Sorry guys, I haven’t felt much like writing for the last couple of days, bit sore and sluggish – my brain’s not quite functioning at full speed so apologies in advance if this ends up being a shambles of a post. Op went well on Monday and they cut a fair bit of endometriosis out of me as well as giving my tubes a good flushing out , so on top of having less painful periods from now on, we should have a higher chance of conceiving, fingers crossed!
I need to be careful about getting my hopes up though….my first thought on Monday once I discovered what they’d found was, “awesome, it’s going to happen straight away now”. Luckily I quickly came to my senses and realised that that most probably won’t be the case and I need to be a bit more realistic about this. There’s no way I’m going to let myself go back to major disappointment and tears each month when discovering we’re not pregnant – I’ve come way too far for that and have built my defences up to a comfortable point where I can deal with the frustration at not succeeding. Hopefully I’ll get a nice surprise one day soon but I’m not going to get hung up on it. As a very wise friend mentioned earlier today, this op has put me back at “normal”. I now have the same chance as any normal person trying to conceive, which means it may happen pretty soon, but equally as likely could take months.
It’s funny what you come to think of as normal. I’ve had painful periods for most of my life (although admittedly they had been getting worse since coming off the pill 2 years ago). To me that was normal and it never occurred to me that other people didn’t experience that. I remember being a little surprised at one of my initial fertility consultations having been asked if I took painkillers for my painful periods. I admitted I did but tried not to as I found if I took them too much they weren’t so effective. The next question the doctor asked was “would a normal person take painkillers if faced with the pain you have?” I was a bit taken aback at that as I’d always considered myself relatively ‘normal’. I know have a reasonable pain threshold but it had honestly never occurred to me that what I was experiencing was anything outside the norm. In a strange way I feel validated now, like it was ok that I was in pain each month because it’s now a fact I did have/do have endometriosis – which just seems so odd as a week ago I was dismissing the fact that endo was a possibility. I was actually a little scared that they’d do the op, find nothing and everything would turn out to have been in my head. So crazy how the human mind works sometimes.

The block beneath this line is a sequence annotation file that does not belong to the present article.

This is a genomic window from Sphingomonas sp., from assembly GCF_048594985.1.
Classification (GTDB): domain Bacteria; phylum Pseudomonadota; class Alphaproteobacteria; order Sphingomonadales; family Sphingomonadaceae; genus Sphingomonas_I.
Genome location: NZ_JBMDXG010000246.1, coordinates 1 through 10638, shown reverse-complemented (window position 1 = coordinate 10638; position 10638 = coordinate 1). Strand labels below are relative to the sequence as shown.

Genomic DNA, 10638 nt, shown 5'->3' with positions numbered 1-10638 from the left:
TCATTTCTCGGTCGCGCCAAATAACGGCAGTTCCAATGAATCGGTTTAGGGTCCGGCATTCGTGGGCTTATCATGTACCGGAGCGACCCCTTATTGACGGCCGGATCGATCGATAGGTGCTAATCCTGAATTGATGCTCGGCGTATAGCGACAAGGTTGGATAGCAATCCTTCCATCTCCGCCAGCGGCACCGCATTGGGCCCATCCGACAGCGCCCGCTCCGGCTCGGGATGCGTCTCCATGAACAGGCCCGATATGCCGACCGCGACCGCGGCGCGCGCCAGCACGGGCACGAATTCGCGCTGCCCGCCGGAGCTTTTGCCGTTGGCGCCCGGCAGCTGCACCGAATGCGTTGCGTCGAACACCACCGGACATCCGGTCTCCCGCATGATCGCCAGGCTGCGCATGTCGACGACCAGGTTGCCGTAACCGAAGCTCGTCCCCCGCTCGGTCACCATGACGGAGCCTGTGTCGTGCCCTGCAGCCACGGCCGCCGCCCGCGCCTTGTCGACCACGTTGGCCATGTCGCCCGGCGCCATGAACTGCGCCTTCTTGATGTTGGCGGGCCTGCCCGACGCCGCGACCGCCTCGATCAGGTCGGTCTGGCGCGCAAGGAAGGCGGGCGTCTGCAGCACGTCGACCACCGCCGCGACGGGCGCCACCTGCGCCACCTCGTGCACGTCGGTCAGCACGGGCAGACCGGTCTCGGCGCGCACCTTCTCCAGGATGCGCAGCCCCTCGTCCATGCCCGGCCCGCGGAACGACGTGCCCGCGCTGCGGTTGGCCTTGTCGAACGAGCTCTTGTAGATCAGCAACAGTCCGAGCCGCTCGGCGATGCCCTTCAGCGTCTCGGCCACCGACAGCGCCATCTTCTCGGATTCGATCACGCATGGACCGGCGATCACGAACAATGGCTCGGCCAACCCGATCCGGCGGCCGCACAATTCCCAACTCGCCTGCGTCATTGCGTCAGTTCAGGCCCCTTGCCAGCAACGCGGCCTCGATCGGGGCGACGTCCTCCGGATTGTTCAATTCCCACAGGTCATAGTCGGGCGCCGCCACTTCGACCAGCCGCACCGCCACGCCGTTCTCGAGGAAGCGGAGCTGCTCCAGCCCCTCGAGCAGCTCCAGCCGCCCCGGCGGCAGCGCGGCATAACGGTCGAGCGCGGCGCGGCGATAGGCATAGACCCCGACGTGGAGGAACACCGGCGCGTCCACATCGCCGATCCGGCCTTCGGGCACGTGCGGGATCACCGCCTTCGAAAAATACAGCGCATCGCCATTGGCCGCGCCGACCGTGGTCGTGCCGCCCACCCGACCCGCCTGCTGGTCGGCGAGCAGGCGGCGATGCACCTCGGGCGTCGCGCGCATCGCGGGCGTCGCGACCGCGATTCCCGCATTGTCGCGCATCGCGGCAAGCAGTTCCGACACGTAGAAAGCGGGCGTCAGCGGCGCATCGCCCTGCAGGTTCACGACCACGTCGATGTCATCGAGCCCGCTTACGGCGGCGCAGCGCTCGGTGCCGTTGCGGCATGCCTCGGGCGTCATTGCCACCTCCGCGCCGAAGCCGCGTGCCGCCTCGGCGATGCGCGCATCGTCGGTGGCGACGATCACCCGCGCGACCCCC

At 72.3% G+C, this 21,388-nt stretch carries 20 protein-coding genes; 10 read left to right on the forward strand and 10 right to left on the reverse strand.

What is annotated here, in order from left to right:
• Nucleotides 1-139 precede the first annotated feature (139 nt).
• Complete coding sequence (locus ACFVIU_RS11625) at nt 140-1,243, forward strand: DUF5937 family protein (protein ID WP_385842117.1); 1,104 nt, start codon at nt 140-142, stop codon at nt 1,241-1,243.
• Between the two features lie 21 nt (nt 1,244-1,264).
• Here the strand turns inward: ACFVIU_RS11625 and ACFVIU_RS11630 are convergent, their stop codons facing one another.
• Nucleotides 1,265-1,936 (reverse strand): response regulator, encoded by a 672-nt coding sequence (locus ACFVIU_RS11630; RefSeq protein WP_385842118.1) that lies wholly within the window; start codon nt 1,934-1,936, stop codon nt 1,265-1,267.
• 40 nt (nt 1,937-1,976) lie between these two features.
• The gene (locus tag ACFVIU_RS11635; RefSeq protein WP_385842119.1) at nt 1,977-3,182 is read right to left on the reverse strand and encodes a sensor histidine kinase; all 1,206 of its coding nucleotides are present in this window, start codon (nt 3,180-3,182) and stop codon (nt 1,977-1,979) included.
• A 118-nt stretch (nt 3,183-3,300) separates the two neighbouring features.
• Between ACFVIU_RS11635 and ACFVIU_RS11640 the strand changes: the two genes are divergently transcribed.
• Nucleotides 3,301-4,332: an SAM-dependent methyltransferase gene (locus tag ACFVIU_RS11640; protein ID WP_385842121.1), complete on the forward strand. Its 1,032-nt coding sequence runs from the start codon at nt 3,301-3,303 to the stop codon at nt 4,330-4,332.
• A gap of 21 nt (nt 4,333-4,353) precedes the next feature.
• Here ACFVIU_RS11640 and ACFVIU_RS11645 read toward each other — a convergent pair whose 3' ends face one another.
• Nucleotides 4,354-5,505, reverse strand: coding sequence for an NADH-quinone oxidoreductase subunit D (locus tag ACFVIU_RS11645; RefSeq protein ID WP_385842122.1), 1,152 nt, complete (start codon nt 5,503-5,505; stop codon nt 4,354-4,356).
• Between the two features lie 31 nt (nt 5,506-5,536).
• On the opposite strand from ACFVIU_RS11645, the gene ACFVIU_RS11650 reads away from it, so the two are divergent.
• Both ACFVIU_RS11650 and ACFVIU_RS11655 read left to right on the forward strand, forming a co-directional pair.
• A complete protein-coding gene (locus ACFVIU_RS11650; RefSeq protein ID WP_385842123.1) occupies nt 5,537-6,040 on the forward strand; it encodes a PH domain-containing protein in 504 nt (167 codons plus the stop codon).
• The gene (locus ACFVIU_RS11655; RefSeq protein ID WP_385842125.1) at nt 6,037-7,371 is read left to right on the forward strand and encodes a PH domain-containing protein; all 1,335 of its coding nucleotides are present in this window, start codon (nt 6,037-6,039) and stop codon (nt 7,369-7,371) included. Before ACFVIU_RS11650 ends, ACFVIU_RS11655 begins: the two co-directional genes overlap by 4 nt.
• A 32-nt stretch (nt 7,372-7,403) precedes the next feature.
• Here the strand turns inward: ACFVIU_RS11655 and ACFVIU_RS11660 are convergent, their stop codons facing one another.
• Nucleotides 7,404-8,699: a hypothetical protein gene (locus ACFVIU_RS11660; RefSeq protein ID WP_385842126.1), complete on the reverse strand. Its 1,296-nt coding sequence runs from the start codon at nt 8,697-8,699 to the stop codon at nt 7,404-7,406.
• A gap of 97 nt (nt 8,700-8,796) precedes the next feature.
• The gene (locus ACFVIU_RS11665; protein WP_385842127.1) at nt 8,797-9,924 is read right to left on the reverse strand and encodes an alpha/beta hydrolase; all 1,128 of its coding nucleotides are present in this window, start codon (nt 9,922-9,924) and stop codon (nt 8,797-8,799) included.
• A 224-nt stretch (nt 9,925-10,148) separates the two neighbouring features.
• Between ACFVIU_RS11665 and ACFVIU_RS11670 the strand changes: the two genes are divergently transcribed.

Other than my realisation of ‘normal’ (or more to the point ‘abnormal’), another thing highlighted to me this week is just how lucky I am. My husband and I have a reasonably comfortable life, we both have pretty good jobs, and a place of our own to call home. We may not have a Bumble (yet), but we are truly blessed with fantastic friends and family. The amount of support received both before and after my op has really astounded me. It just amazes me that so many people care. I know that probably sounds silly but I honestly don’t think we stop often enough to appreciate all the wonderful people we have around us. You guys are absolutely fantastic and I know we wouldn’t be where we are today without you. You know who you are, and we love you all to bits! Your support and kindness really IS appreciated and treasured.
So, onwards and upwards. I have an amazing ‘support team’ and four little holes in my belly – soon to become ‘battle-scars’. I have less endometriosis, and a higher chance of conceiving my little Bumble. Not long ago I was afraid of scarring my stomach, now I will look on my scars as just another step along the path to the beehive, road markers of how far we’ve come both physically and mentally in the last 20 months. Positive, but not too positive, I look forward to just being ‘normal’.